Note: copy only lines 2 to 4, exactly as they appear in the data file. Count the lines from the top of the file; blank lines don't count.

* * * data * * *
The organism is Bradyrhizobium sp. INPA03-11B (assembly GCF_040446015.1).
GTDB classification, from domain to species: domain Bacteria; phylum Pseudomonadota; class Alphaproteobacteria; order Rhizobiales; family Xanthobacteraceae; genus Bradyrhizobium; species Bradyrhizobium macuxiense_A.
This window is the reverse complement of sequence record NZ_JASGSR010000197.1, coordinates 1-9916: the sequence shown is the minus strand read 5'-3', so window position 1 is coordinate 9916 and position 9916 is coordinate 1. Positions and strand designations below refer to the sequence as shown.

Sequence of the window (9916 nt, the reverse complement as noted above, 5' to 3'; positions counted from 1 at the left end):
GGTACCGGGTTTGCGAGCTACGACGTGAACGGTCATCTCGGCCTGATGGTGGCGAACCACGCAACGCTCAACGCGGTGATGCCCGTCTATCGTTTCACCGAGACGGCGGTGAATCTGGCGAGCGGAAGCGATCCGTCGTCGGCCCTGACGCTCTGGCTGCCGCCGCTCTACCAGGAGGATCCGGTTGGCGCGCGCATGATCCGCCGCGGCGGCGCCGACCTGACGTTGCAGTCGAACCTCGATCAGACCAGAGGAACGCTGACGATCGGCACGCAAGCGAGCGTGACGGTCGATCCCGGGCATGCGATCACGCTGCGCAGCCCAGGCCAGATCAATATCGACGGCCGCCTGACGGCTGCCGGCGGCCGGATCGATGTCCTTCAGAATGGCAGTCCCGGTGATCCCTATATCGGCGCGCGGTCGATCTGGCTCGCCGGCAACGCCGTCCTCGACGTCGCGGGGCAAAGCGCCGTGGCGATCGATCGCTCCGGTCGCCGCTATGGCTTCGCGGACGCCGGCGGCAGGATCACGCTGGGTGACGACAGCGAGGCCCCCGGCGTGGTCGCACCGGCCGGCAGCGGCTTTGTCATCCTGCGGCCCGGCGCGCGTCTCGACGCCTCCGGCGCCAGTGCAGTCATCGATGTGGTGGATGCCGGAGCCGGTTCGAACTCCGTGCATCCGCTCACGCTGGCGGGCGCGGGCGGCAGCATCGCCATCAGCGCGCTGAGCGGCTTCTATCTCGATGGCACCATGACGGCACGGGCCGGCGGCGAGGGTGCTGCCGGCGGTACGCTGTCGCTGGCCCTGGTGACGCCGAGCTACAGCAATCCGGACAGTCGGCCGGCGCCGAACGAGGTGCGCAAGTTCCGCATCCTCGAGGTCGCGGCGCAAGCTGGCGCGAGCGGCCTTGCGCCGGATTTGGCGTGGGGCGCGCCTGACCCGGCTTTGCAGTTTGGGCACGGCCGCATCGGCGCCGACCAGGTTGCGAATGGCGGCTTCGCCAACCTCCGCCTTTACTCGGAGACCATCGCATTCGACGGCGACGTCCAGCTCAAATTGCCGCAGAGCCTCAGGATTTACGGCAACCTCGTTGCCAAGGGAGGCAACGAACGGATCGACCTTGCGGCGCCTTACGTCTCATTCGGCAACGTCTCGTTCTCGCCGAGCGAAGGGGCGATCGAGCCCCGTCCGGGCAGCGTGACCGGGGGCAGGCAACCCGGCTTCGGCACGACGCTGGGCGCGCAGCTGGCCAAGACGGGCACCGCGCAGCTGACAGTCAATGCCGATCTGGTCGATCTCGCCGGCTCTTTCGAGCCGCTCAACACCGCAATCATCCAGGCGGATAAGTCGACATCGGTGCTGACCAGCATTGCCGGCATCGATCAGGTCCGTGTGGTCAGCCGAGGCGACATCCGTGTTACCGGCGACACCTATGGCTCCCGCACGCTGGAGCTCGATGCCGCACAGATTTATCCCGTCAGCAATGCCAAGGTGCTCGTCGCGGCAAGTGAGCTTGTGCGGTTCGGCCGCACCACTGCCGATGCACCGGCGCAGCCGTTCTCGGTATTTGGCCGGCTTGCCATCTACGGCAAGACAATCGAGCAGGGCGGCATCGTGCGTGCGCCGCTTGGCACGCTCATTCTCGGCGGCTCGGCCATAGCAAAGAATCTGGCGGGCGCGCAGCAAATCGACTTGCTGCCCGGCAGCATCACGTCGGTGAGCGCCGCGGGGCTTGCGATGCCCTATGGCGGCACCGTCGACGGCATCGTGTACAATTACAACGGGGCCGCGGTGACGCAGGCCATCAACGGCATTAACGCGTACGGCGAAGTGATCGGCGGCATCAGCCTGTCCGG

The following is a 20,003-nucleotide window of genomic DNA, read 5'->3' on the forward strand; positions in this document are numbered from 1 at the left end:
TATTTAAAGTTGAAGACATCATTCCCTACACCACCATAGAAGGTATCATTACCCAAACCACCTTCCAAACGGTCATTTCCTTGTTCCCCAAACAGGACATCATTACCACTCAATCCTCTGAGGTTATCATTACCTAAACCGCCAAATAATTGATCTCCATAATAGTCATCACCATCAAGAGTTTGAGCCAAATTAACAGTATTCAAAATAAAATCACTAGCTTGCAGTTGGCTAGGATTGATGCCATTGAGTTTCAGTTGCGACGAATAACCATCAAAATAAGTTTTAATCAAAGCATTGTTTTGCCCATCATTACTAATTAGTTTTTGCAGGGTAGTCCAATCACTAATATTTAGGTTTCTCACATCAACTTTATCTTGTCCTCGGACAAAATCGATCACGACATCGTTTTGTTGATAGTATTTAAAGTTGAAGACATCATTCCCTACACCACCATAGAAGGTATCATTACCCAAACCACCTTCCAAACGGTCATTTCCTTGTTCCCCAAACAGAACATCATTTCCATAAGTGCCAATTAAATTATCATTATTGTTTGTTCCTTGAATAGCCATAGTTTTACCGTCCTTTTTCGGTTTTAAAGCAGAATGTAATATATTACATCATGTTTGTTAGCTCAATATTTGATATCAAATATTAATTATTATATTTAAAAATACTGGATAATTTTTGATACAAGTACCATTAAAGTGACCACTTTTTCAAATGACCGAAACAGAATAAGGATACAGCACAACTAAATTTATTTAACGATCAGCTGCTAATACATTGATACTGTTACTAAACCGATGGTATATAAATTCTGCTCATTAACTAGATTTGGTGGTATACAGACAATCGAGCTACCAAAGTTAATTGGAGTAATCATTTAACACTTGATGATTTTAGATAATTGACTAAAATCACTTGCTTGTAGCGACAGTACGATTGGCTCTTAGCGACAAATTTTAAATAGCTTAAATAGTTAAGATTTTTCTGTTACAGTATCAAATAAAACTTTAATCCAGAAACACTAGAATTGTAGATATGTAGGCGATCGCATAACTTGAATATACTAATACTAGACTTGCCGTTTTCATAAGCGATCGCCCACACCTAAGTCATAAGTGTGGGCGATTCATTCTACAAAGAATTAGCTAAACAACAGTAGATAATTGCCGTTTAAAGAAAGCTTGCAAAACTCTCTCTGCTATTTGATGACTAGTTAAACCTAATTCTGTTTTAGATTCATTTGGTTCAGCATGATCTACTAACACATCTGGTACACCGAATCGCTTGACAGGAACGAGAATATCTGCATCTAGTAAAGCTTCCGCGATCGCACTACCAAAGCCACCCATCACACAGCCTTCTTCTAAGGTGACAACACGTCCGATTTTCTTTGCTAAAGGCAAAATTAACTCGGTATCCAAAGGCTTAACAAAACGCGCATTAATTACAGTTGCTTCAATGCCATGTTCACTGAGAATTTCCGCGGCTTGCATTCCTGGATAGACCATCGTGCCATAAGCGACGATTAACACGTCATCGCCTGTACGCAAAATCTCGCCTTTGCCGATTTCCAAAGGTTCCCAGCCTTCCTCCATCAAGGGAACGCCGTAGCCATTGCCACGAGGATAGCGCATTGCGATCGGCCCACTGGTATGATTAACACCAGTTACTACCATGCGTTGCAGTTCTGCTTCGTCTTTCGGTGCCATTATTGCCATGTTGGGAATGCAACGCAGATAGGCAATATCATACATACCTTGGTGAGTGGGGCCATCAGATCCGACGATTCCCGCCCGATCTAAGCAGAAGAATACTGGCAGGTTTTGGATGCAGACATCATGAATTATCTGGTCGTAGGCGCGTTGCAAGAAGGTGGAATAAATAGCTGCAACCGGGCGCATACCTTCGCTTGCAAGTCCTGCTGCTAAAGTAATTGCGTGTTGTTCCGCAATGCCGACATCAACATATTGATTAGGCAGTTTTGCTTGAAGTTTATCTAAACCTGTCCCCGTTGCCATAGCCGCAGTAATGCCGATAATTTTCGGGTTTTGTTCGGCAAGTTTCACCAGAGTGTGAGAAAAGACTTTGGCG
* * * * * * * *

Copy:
GTDB classification, from domain to species: domain Bacteria; phylum Pseudomonadota; class Alphaproteobacteria; order Rhizobiales; family Xanthobacteraceae; genus Bradyrhizobium; species Bradyrhizobium macuxiense_A.
This window is the reverse complement of sequence record NZ_JASGSR010000197.1, coordinates 1-9916: the sequence shown is the minus strand read 5'-3', so window position 1 is coordinate 9916 and position 9916 is coordinate 1. Positions and strand designations below refer to the sequence as shown.

Sequence of the window (9916 nt, the reverse complement as noted above, 5' to 3'; positions counted from 1 at the left end):